Edward Feser

Liberty Matters – And So Does Virtue

In recent months I have been walking a fine line between libertarianism and communitarianism. Now that Phillip Blond has made his American debut, everyone is weighing on the conflict between these ways of looking at the world. I already covered David Brook’s assessment in the NY Times a while back. A brilliant Catholic philosopher by the name of Edward Feser has also given much attention to the viability of the libertarian/conservative “fusion”, which shares many similarities with the libertarian/communitarian debate. And now a Patrick J. Deenen weighs in on Blond, for communitarianism and against libertarianism. And a Mike Gibson fires back on his blog.

Since I’ve had a lot to say about these issues in the past, I’m going to say a bit about the latest round of conflict between libertarians and communitarians, and explain why I don’t think there needs to be any conflict at all. For one thing is missing from almost all of these analyses and exchanges – mention of, let alone fidelity to, the US Constitution. Not only that, but I am convinced that “subsidiarity” needs to appear in any discussion or debate between these ideological camps, as it really does bridge the gap between them. I would venture to say that the US Constitution is fairly good embodiment of the principle of subsidiarity.

Read the rest here.

Edward Feser on Stupak, the USCCB and Subsidiarity

Pertinent to recent discussions of Stupak and the role of the USCCB in advancing the health care bill, Edward Feser offers his reflections on Bart Stupak, the USCCB and the Catholic principle of subsidiarity:

… before the health care bill vote, the USCCB urged Congress either to alter the bill to prevent federal funding of abortion or to vote the bill down. (The USCCB also objected to the bill’s failure to extend coverage to illegal immigrants.) But the letter in which this request was made also emphasized that “for decades, the United States Catholic bishops have supported universal health care,” that “the Catholic Church teaches that health care is a basic human right, essential for human life and dignity,” and that it is only “with deep regret” that the bishops must oppose passage of the bill “unless these fundamental flaws are remedied” (emphasis added).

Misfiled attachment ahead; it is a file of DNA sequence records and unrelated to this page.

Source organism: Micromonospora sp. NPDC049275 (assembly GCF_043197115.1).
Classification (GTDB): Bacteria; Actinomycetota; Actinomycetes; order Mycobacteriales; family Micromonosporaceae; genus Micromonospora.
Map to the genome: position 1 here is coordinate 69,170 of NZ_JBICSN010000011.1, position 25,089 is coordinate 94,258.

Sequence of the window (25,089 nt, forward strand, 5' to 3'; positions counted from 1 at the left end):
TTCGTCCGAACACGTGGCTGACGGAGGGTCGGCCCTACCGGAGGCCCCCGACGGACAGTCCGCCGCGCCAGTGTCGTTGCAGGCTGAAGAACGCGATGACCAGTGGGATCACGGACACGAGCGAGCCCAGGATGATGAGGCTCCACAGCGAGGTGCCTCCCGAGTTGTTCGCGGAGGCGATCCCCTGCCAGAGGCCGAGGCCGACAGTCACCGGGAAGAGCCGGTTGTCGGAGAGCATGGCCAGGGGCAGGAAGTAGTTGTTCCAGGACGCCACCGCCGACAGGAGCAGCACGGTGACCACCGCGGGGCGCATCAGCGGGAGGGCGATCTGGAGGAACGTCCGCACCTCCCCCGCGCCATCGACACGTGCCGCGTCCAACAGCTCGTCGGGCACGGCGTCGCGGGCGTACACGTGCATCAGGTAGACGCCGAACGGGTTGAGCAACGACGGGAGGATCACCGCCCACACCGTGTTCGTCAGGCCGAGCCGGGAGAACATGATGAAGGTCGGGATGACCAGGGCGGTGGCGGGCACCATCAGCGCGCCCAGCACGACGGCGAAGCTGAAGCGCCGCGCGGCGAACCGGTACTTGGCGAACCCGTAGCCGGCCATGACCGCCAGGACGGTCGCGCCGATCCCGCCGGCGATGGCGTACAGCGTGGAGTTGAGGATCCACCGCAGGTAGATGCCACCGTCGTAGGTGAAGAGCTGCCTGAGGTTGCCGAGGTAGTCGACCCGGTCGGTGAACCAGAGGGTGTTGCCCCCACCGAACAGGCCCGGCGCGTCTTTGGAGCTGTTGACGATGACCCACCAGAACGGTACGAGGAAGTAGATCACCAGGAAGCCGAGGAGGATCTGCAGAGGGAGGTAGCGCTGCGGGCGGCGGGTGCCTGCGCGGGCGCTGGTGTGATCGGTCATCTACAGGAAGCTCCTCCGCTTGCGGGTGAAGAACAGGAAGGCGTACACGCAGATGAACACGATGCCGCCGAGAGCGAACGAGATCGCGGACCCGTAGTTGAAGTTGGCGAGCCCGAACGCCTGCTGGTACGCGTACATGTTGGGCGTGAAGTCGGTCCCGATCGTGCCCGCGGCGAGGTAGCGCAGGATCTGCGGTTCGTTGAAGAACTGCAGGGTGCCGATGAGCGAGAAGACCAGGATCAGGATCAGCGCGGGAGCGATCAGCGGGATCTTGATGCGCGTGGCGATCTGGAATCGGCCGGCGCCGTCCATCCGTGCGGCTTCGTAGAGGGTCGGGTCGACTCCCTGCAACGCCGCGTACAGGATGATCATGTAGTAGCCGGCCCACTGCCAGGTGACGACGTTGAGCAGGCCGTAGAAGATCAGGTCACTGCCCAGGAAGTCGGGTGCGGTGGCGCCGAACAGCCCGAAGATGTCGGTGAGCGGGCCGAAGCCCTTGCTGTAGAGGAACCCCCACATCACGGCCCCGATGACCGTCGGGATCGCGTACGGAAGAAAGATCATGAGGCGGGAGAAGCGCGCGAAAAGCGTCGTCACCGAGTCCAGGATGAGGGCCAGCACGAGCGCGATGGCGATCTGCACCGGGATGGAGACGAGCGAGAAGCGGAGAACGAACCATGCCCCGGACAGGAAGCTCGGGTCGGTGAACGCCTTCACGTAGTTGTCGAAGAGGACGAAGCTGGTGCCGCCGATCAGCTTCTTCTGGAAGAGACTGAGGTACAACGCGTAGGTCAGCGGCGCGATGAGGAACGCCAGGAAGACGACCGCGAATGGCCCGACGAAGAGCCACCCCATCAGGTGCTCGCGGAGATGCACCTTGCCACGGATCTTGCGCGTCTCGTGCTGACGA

Needless to say, the impression these words leave the reader with – whether the bishops intended this or not – is that, were abortion (and coverage of illegal immigrants) not at issue, the moral teaching of the Catholic Church would require the passage of the health care bill in question, or something like it. In fact the teaching of the Church requires no such thing. Indeed, I would argue (see below) that while the Church’s teaching does not rule out in principle a significant federal role in providing health care, a bill like the one that has just passed would be very hard to justify in light of Catholic doctrine, even aside from the abortion question. Nevertheless, as I say, the bishops’ language would surely leave the average reader with the opposite impression. And as the bishops themselves remind us, they have “supported universal health care” for “decades,” in statements that also would leave the unwary average reader with the impression that Catholic moral teaching strictly requires as a matter of justice the passage some sort of federal health care legislation. On the day Obama signed the bill into law, Cardinal Francis George, a bishop with a reputation for orthodoxy, urged vigilance on the matter of abortion while declaring that “we applaud the effort to expand health care to all.”

Read the rest!

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